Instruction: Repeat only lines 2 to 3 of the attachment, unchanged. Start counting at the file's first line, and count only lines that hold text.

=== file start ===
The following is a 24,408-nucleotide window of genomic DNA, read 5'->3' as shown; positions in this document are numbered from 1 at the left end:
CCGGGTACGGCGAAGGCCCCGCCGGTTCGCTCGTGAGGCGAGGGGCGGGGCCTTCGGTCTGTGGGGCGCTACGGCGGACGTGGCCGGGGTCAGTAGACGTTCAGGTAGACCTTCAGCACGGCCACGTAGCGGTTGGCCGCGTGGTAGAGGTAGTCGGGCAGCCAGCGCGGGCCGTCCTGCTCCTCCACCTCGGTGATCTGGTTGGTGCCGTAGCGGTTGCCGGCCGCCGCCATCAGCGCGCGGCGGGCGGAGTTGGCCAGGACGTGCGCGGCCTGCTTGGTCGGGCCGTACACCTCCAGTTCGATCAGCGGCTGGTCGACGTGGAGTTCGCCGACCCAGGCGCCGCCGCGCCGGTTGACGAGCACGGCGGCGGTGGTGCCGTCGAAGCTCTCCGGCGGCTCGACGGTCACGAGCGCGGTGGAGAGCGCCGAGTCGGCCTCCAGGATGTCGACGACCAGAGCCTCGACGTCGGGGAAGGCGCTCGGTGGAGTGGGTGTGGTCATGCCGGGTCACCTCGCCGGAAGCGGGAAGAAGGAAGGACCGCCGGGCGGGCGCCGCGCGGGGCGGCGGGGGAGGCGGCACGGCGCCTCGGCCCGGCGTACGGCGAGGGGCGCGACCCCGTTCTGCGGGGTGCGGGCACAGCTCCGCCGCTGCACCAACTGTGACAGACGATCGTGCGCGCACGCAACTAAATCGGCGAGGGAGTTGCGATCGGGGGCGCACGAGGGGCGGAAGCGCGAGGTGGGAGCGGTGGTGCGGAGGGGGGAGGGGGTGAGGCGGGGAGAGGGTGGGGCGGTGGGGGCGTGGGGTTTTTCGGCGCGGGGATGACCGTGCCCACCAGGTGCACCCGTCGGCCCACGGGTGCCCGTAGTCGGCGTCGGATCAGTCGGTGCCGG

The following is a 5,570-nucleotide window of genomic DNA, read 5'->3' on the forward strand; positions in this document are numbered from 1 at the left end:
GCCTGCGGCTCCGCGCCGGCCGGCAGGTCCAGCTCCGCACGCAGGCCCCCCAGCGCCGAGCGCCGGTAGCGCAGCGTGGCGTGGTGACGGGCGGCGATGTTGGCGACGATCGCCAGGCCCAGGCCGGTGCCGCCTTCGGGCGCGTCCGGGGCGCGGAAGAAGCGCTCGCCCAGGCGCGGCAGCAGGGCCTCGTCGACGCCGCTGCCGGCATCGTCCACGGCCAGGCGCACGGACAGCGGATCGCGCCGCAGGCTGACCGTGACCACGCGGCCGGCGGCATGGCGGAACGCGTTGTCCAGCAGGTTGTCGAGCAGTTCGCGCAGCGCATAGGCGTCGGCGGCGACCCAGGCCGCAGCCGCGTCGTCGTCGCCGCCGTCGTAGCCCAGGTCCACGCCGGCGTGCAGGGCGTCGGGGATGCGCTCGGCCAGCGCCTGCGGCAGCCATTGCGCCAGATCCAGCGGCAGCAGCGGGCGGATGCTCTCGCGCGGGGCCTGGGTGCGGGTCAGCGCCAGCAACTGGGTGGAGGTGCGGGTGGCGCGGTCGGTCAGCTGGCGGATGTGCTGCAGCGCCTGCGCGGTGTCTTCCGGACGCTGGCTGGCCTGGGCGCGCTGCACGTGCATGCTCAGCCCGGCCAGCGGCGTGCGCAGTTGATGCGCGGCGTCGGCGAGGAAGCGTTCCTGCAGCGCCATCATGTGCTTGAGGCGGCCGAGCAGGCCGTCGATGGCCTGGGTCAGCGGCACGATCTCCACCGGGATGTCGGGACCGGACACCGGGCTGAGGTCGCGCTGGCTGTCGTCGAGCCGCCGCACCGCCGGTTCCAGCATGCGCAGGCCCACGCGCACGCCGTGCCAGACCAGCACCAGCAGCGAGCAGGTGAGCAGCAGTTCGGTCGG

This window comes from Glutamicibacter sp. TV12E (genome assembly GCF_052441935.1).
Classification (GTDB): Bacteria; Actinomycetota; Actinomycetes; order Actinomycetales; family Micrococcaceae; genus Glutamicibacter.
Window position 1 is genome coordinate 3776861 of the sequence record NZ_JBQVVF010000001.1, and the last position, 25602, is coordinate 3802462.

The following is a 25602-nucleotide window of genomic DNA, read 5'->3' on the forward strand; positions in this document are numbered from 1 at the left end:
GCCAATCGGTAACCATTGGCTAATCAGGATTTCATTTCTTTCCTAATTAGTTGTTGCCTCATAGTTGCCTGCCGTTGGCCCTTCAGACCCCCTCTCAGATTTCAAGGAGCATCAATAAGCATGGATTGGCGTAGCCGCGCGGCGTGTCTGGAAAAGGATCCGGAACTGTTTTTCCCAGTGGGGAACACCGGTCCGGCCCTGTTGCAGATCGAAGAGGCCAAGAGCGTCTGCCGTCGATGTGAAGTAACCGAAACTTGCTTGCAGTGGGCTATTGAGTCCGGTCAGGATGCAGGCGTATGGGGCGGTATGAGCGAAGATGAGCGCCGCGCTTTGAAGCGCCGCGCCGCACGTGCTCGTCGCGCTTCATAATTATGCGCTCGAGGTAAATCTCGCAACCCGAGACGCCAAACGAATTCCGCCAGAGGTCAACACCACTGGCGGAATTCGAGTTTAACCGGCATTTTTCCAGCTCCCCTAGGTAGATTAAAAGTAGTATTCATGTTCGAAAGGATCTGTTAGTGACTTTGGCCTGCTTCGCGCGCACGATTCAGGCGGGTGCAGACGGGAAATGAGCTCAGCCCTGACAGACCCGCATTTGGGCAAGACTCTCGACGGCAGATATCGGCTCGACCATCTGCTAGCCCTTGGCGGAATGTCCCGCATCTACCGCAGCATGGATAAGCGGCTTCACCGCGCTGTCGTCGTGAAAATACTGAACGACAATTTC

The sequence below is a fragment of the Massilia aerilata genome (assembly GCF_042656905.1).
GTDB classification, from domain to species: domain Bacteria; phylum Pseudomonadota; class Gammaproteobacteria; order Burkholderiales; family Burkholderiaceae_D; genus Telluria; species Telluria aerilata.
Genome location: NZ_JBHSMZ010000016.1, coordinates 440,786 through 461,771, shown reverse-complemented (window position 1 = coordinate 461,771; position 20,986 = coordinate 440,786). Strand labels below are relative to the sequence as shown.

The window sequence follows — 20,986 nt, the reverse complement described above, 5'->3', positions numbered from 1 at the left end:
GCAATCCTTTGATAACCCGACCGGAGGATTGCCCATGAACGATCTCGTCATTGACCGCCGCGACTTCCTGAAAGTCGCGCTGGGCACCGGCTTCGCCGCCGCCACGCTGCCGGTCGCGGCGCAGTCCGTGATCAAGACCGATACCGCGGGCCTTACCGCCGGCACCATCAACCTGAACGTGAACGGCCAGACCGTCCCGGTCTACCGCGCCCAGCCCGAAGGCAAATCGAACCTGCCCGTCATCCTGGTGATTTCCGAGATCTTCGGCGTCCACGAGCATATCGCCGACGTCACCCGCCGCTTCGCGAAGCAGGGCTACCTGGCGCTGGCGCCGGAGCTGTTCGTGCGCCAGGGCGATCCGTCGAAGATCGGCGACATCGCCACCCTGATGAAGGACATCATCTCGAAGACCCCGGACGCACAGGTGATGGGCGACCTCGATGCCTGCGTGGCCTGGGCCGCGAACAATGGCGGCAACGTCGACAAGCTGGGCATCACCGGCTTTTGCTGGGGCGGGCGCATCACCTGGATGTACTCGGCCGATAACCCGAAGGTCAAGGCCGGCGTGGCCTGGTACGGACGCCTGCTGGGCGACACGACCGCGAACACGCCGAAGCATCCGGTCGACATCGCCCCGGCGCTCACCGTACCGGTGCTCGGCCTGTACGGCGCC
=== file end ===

CCGGGTACGGCGAAGGCCCCGCCGGTTCGCTCGTGAGGCGAGGGGCGGGGCCTTCGGTCTGTGGGGCGCTACGGCGGACGTGGCCGGGGTCAGTAGACGTTCAGGTAGACCTTCAGCACGGCCACGTAGCGGTTGGCCGCGTGGTAGAGGTAGTCGGGCAGCCAGCGCGGGCCGTCCTGCTCCTCCACCTCGGTGATCTGGTTGGTGCCGTAGCGGTTGCCGGCCGCCGCCATCAGCGCGCGGCGGGCGGAGTTGGCCAGGACGTGCGCGGCCTGCTTGGTCGGGCCGTACACCTCCAGTTCGATCAGCGGCTGGTCGACGTGGAGTTCGCCGACCCAGGCGCCGCCGCGCCGGTTGACGAGCACGGCGGCGGTGGTGCCGTCGAAGCTCTCCGGCGGCTCGACGGTCACGAGCGCGGTGGAGAGCGCCGAGTCGGCCTCCAGGATGTCGACGACCAGAGCCTCGACGTCGGGGAAGGCGCTCGGTGGAGTGGGTGTGGTCATGCCGGGTCACCTCGCCGGAAGCGGGAAGAAGGAAGGACCGCCGGGCGGGCGCCGCGCGGGGCGGCGGGGGAGGCGGCACGGCGCCTCGGCCCGGCGTACGGCGAGGGGCGCGACCCCGTTCTGCGGGGTGCGGGCACAGCTCCGCCGCTGCACCAACTGTGACAGACGATCGTGCGCGCACGCAACTAAATCGGCGAGGGAGTTGCGATCGGGGGCGCACGAGGGGCGGAAGCGCGAGGTGGGAGCGGTGGTGCGGAGGGGGGAGGGGGTGAGGCGGGGAGAGGGTGGGGCGGTGGGGGCGTGGGGTTTTTCGGCGCGGGGATGACCGTGCCCACCAGGTGCACCCGTCGGCCCACGGGTGCCCGTAGTCGGCGTCGGATCAGTCGGTGCCGG

The following is a 5,570-nucleotide window of genomic DNA, read 5'->3' on the forward strand; positions in this document are numbered from 1 at the left end: